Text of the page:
Markets Quiet Ahead of US Jobs Data

close up of world map marc

  • During the North American session, the June jobs data will be the highlight
  • The next UK Prime Minister will be the first woman since Margaret Thatcher
  • Japan reported May current account data overnight
  • Brazil reports June IPCA inflation

The dollar is mixed against the majors as markets await US jobs data. Kiwi and sterling are outperforming while the Swiss franc and the Loonie are underperforming. EM currencies are mixed. RUB and TRY are outperforming while KRW and PHP are underperforming. MSCI Asia Pacific was down 0.6%, with the Nikkei falling 1.1%. MSCI EM is down 0.3%, with Chinese markets down 0.6%. Euro Stoxx 600 is up 0.5% near midday, while S&P futures are pointing to a lower open. The 10-year UST yield is flat at 1.39%. Commodity prices are mixed, with oil up 0.5%, copper flat, and gold down 0.3%.

The FX market is quiet ahead of the US jobs report.  Most of the major currencies are trading within recent ranges, though cable and dollar/yen remain near the bottom of their respective ranges.

During the North American session, the June jobs data will be the highlight.  ADP jobs data came in slightly better than expected at 172k vs. 160k consensus and a revised 168k (was 173k) in May.  For NFP, consensus is 180k vs. 38k in May.  Average hourly earnings are seen picking up to 2.7% y/y from 2.5% in May, while the unemployment rate is seen ticking up to 4.8% from 4.75 in May.

Markets are basically pricing in no move by the Fed in July or for all of 2016, for that matter.  It will take a lot to change this view, especially in light of the perceived dovish FOMC minutes Wednesday.  Still, every journey starts with a single step and a strong jobs report today would be a good start.  There are no Fed speakers today.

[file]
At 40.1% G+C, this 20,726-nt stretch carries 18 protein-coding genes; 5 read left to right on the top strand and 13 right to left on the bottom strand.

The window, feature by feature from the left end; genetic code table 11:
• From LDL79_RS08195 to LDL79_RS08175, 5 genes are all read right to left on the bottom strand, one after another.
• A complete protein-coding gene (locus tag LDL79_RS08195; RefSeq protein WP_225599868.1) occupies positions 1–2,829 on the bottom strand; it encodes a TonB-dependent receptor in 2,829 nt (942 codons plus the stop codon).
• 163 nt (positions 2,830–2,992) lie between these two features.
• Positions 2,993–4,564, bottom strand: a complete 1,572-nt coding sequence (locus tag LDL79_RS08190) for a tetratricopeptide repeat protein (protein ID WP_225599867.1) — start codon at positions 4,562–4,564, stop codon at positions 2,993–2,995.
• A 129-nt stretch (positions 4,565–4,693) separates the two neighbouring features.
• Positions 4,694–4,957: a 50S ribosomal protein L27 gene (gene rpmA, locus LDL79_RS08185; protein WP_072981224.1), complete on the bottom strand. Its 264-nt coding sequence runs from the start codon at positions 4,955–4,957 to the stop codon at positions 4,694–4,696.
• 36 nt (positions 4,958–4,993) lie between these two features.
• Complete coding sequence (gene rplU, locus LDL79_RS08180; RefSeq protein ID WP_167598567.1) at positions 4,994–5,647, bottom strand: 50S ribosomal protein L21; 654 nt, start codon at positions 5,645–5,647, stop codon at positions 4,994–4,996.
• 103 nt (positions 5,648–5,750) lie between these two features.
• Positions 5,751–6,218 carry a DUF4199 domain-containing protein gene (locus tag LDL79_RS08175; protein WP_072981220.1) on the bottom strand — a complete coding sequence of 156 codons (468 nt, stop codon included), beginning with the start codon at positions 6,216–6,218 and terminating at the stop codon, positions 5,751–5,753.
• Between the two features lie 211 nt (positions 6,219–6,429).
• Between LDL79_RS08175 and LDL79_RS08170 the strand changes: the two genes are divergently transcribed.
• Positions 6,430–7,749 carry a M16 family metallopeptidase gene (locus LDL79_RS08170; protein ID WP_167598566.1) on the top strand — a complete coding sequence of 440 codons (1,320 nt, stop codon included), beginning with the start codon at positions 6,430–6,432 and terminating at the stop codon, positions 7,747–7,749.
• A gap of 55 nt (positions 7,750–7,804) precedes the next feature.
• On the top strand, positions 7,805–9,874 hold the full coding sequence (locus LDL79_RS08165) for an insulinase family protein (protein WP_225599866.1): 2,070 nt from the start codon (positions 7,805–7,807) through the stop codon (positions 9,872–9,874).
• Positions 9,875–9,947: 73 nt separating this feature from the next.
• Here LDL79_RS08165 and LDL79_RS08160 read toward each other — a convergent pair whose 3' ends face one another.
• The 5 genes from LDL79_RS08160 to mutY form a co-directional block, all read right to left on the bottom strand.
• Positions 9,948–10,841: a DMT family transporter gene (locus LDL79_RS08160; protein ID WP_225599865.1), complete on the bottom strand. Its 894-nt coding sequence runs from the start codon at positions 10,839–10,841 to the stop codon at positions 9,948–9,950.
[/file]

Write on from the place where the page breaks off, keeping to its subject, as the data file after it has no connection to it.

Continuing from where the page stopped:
Canada also reports June jobs data.  Consensus is for a 5k change in net employment, down from 13.8k in May.  Last month’s reading was unbalanced, with a 60.5k increase in full-time employment offset a bit by a -46.8k drop in part-time employment.  The Loonie is lagging today, with some lingering weakness after the sharp drop in oil prices yesterday.

The next UK Prime Minister will be the first woman since Margaret Thatcher.  The two top vote-getters amongst Tory parliamentarians were Theresa May and Andrea Leadsom.  Tory party members nationwide will now choose between these two, and the winner will be declared on September 9.

Elsewhere, the UK reported May trade.  The overall deficit was smaller than expected at –GBP2.3 bln, while the April deficit was revised down to –GBP1.95 bln.  The Q1 current account deficit was a larger than expected –GBP32.6 bln, and so markets will be watching the external accounts carefully as another source of potential sterling weakness.

Germany reported May trade and current account data.  Exports contracted -1.8% m/m vs. expectations for a 0.4% gain, while imports rose 0.1% m/m vs. 0.7% expected.  This comes after weaker than expected German industrial orders and IP this week, and the eurozone economic data is consistent with a somewhat slower pace of growth in Q2 after the unusually strong 0.6% advance in Q1.  Consider that over the past five years (20 quarters), growth has averaged less than 0.15% a quarter.  France reported May IP at the expected -0.5%m/m, but the y/y rate was a weaker than expected 0.5%.

Japan reported May current account data overnight.  Despite strong seasonal patterns, the surplus worsened slightly to JPY1.4 trln from JPY1.6 trln on a seasonally adjusted basis.  Typically, April deteriorates from March and May tends to improve upon April.  The bulk of the deterioration can be traced to the trade balance.  However, due to size of the sums involved, the yen’s strength has a larger impact on capital flows than trade flows.  Japan’s primary income surplus overwhelms the trade balance by a large order of magnitude.

Brazil reports June IPCA inflation, which is expected to rise 8.9% y/y vs. 9.3% in May.  While still above the 2.5-6.5% target range, this was the lowest since June 2015.  However, IGP-M wholesale and PPI measures of inflation have started to accelerate again.  BCB has been on hold since its last 50 bp hike to 14.25% back in July 2015.  The first quarterly inflation report from Goldfajn was quite hawkish, and recent developments suggest August 31 is the earliest it will cut rates, rather than July 20.